This style of organization has its advantages, resulting in no shortages of “wannabes”. The mob “… has proven capable of finding new soldiers. Even after imprisonment of senior leadership, it survives, and in some places thrives… ” (Devlin Barrett and Sheen Gardiner). The Italian Mafia is widely known because of the attention given to them by the media and popular culture. In Russian organized crime, however, the structure and organization differs drastically from that of the Italians.
The Russian Mafia is not one “family” per se, but comprised of people from many different ethnic backgrounds, forming loosely structured gangs, each possessing varying levels of power. “Although Russian authorities have currently identified over 5,000 criminal groups in that country, Russian officials believe that only approximately 300 of those have some identifiable structure” (Pike). Many of the established criminal organizations, such as the Solntsevskaya Bratva, use the smaller street gangs as enforcement and as a means of controlling the streets as well.
The class system used by some of the more powerful and established groups is designed with the sole purpose of minimizing the risk of detection of the whole, and that “A similar structure places an elite leadership on top which is buffered by support and security personnel from the street operators who are committing the crimes. Street operators are not privy to the identity of their leadership. Strategy and planning is done only at the top echelon in order to minimize the risk of detection” (Pike).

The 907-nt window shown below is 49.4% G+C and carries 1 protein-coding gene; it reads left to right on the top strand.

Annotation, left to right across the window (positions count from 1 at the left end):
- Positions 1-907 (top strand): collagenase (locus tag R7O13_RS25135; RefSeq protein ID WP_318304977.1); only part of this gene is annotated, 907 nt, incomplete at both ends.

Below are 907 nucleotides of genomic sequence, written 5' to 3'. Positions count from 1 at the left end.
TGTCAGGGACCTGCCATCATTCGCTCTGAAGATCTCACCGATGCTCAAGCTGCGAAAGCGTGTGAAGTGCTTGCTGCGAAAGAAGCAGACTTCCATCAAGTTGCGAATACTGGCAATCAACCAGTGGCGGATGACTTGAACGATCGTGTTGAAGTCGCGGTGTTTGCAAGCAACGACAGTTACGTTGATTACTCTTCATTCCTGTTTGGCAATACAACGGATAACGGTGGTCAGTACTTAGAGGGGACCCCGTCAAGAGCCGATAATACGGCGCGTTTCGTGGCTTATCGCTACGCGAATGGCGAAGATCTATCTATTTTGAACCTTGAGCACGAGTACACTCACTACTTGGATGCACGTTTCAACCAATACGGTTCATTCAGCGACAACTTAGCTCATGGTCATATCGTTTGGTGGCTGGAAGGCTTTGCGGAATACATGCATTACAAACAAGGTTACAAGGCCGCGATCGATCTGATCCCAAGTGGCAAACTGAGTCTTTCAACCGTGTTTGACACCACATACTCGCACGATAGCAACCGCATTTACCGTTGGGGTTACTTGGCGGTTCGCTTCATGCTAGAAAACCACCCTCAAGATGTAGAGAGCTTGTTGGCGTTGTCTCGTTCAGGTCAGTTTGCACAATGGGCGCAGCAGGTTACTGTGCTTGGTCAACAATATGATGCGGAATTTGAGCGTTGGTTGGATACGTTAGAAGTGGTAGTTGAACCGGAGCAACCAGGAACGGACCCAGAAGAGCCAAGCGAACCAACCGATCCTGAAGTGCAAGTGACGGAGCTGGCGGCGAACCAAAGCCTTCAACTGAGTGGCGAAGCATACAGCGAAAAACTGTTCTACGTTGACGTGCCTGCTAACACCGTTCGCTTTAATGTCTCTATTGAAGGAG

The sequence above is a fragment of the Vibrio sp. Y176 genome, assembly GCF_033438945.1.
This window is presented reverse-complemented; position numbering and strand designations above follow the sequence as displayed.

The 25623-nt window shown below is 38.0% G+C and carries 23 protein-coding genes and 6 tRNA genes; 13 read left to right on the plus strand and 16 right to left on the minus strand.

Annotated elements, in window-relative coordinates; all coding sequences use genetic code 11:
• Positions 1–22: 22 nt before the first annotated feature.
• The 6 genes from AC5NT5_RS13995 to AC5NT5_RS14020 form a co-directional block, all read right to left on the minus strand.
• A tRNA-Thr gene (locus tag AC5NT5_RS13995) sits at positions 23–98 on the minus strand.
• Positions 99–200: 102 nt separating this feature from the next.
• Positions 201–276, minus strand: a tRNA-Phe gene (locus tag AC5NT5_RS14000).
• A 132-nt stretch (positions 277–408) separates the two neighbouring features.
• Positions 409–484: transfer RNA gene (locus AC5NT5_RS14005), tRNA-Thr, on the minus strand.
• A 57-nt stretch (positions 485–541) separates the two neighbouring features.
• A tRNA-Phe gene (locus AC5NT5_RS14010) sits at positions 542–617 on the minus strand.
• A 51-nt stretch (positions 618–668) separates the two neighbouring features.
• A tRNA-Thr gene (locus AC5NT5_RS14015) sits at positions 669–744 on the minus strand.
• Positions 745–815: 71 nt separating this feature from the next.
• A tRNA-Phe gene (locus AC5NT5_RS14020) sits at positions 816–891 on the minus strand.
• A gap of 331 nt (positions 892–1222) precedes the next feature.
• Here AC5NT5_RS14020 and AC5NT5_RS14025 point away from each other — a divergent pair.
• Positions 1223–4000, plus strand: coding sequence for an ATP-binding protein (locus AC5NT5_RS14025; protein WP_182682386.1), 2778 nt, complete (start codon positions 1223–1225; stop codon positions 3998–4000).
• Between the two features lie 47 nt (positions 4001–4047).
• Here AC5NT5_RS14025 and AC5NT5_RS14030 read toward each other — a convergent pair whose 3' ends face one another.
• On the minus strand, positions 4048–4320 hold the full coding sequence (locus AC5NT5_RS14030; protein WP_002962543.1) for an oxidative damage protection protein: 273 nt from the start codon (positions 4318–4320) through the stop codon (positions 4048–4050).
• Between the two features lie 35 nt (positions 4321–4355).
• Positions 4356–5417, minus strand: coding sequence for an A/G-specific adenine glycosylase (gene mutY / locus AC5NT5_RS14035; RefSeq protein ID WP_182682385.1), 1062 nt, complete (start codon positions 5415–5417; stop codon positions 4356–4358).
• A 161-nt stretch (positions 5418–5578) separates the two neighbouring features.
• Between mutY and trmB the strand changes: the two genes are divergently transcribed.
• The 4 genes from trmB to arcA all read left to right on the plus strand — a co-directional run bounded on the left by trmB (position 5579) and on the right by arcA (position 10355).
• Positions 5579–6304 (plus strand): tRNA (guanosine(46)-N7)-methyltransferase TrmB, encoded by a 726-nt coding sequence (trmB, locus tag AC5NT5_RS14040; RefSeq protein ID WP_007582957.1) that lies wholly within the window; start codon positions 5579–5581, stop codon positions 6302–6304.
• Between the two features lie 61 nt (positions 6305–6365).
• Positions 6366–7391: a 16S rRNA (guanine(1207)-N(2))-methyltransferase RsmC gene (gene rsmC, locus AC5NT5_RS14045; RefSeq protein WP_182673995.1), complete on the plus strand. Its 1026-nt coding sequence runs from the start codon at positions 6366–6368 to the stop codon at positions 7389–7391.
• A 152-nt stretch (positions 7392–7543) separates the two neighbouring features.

This is partially the reason why the Russian Mafia is not as notorious as it should be, because of their extreme care in the secrecy and confidentiality of their activities. With hundreds of groups in existence, varying in power, strength, and organization, the one goal shared by all is the attainment of power and wealth. Russian organized crime deals in almost every single type of crime imaginable and is not limited to any particular field of illegal activity. Not surprisingly, the Russian Mafia is heavily involved in blue collar or violent crime. ROC groups are involved in murder, money laundering, extortion, auto theft, weapons smuggling, narcotics trafficking, prostitution, counterfeiting currency, and a multitude of complex fraud schemes” (Pike). Although these types of crimes are commonplace in the homeland, they are not unique to Russia. Consider reports of a mob group operating within California: A Northern California auto theft group came to the attention of law enforcement personnel in Sacramento and other parts of Northern California, Oregon, and Washington State in early 1993.